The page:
Posted September 10, 2012 by lauraleewalker in Customer service, social media, Social Networking, Twitter. Tagged: Tags: Company, Consumer complaint, Customer, Marketing strategy, Online Communities, social networking, target market, Twitter 1 Comment
Companies are not effectively responding to consumer complaints on Twitter (only 13% of complaints received a response). Of those that did respond to consumer complaints, over one third (37%) did so after 10 hours. Customers primarily use Twitter for store queries (48%), complaints (33%), and to leave feedback (10%), a small portion leaving complaints (9%).
There is room for improvement, but does this mean that precious time and resources should be dedicated to responding to all inquiries, complaints, feedback and negative comments, in a timely fashion, every time? It depends on your Twitter strategy.
Yes, I agree that generally speaking, the road to Twitter customer service success is to address Twitter issues on a daily basis, give genuine help and have your Twitter communication channel become a trusted way of interacting with your brand as an important step in successfully running your small business, but that’s only part of the story.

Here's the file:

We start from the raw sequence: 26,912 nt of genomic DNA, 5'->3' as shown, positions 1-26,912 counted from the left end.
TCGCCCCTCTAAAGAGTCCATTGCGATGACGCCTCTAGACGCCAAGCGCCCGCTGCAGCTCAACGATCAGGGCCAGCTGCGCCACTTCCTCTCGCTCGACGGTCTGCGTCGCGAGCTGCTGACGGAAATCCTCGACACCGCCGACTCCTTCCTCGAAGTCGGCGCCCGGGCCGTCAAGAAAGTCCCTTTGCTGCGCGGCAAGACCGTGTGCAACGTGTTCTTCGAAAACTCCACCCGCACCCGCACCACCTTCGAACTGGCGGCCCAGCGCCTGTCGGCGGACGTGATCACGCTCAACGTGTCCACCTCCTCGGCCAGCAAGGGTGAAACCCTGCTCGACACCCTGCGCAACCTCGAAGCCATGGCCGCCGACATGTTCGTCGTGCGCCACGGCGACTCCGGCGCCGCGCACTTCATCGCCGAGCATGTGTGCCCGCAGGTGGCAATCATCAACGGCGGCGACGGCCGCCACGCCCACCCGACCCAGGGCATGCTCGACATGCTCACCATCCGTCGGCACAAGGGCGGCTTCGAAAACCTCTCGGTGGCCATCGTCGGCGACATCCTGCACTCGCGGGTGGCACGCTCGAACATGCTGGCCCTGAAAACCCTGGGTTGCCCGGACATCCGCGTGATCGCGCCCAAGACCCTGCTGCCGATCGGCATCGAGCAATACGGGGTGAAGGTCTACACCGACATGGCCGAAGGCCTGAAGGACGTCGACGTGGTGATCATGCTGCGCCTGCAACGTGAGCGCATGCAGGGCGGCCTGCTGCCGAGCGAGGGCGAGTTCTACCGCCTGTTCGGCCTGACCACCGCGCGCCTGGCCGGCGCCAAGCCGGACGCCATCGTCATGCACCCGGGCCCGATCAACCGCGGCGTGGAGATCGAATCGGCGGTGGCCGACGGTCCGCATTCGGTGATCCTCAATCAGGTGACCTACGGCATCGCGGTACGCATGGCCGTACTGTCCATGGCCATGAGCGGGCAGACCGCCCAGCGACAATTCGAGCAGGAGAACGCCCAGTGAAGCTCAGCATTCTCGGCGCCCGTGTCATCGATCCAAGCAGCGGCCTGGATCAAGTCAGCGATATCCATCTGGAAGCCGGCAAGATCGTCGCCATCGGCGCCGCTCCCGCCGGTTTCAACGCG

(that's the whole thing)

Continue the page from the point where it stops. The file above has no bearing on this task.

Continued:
The most important aspect of using Twitter is to develop an effective Twitter strategy that is fully integrated with your marketing strategy. There are no shortcuts here. Once you figure out what you’re using Twitter for and how to successfully engage your followers, consistency is very important. It’s an important part of developing an ongoing relationship with your target market.
This infographic provides general stats, but the question should be how is your target audience using Twitter and what are their expectation. If you don’t have enough time or inclination or don’t find it strategically mandatory to respond to customer inquiries, and complaints, don’t promote your Twitter account and gear your landing pages with messages that state or imply that your Twitter account should be used for this purpose.
For example, your Twitter profile and landing pages might mention ways to voice complaints, but encourage Twitter be used for brand feedback. That said, people will engage your brand, and you need to know how to respond to your tweeple. Your Twitter strategy will dictate how and for what purpose you use Twitter.
When devising your Twitter strategy, consider the snowball effect of prompt and customized customer responses. It conveys to your target audience and other tweeple that read your feed that you value your customers, it encourages a relationship built on trust, and promotes positive word of mouth. This may or may not be evident in the short-term so, in part, should be viewed as an investment in your company’s ‘social points.’
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